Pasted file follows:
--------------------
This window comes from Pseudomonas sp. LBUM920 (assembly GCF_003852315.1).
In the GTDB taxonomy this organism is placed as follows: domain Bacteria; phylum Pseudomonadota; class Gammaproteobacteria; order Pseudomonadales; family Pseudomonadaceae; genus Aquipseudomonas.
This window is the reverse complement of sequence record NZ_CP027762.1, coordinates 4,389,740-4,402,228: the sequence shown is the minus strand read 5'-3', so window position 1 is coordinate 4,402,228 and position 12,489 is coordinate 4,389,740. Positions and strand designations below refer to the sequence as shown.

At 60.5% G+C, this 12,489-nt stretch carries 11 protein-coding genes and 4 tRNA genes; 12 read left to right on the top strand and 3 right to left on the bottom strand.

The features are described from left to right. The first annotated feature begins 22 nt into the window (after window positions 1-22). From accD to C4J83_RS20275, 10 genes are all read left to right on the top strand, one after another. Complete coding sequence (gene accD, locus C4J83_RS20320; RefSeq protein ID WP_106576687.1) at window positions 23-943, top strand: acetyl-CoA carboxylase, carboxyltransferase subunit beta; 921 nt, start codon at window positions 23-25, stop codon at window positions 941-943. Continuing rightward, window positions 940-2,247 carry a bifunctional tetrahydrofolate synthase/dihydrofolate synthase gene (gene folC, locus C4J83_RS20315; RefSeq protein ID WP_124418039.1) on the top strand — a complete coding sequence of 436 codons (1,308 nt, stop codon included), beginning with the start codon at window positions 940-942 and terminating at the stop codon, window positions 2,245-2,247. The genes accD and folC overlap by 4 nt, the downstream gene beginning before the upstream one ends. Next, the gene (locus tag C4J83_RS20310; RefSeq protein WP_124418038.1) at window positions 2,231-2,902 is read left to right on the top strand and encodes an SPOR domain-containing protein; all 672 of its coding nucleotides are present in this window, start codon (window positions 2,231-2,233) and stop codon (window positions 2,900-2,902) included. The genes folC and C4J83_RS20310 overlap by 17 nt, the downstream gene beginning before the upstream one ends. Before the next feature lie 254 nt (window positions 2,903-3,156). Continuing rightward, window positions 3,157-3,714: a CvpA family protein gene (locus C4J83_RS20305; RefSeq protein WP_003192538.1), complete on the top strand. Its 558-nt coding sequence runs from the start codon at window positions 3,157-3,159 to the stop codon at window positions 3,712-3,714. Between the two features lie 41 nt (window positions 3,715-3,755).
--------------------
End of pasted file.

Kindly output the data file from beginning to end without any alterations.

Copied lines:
This window comes from Pseudomonas sp. LBUM920 (assembly GCF_003852315.1).
In the GTDB taxonomy this organism is placed as follows: domain Bacteria; phylum Pseudomonadota; class Gammaproteobacteria; order Pseudomonadales; family Pseudomonadaceae; genus Aquipseudomonas.
This window is the reverse complement of sequence record NZ_CP027762.1, coordinates 4,389,740-4,402,228: the sequence shown is the minus strand read 5'-3', so window position 1 is coordinate 4,402,228 and position 12,489 is coordinate 4,389,740. Positions and strand designations below refer to the sequence as shown.

At 60.5% G+C, this 12,489-nt stretch carries 11 protein-coding genes and 4 tRNA genes; 12 read left to right on the top strand and 3 right to left on the bottom strand.

The features are described from left to right. The first annotated feature begins 22 nt into the window (after window positions 1-22). From accD to C4J83_RS20275, 10 genes are all read left to right on the top strand, one after another. Complete coding sequence (gene accD, locus C4J83_RS20320; RefSeq protein ID WP_106576687.1) at window positions 23-943, top strand: acetyl-CoA carboxylase, carboxyltransferase subunit beta; 921 nt, start codon at window positions 23-25, stop codon at window positions 941-943. Continuing rightward, window positions 940-2,247 carry a bifunctional tetrahydrofolate synthase/dihydrofolate synthase gene (gene folC, locus C4J83_RS20315; RefSeq protein ID WP_124418039.1) on the top strand — a complete coding sequence of 436 codons (1,308 nt, stop codon included), beginning with the start codon at window positions 940-942 and terminating at the stop codon, window positions 2,245-2,247. The genes accD and folC overlap by 4 nt, the downstream gene beginning before the upstream one ends. Next, the gene (locus tag C4J83_RS20310; RefSeq protein WP_124418038.1) at window positions 2,231-2,902 is read left to right on the top strand and encodes an SPOR domain-containing protein; all 672 of its coding nucleotides are present in this window, start codon (window positions 2,231-2,233) and stop codon (window positions 2,900-2,902) included. The genes folC and C4J83_RS20310 overlap by 17 nt, the downstream gene beginning before the upstream one ends. Before the next feature lie 254 nt (window positions 2,903-3,156). Continuing rightward, window positions 3,157-3,714: a CvpA family protein gene (locus C4J83_RS20305; RefSeq protein WP_003192538.1), complete on the top strand. Its 558-nt coding sequence runs from the start codon at window positions 3,157-3,159 to the stop codon at window positions 3,712-3,714. Between the two features lie 41 nt (window positions 3,715-3,755).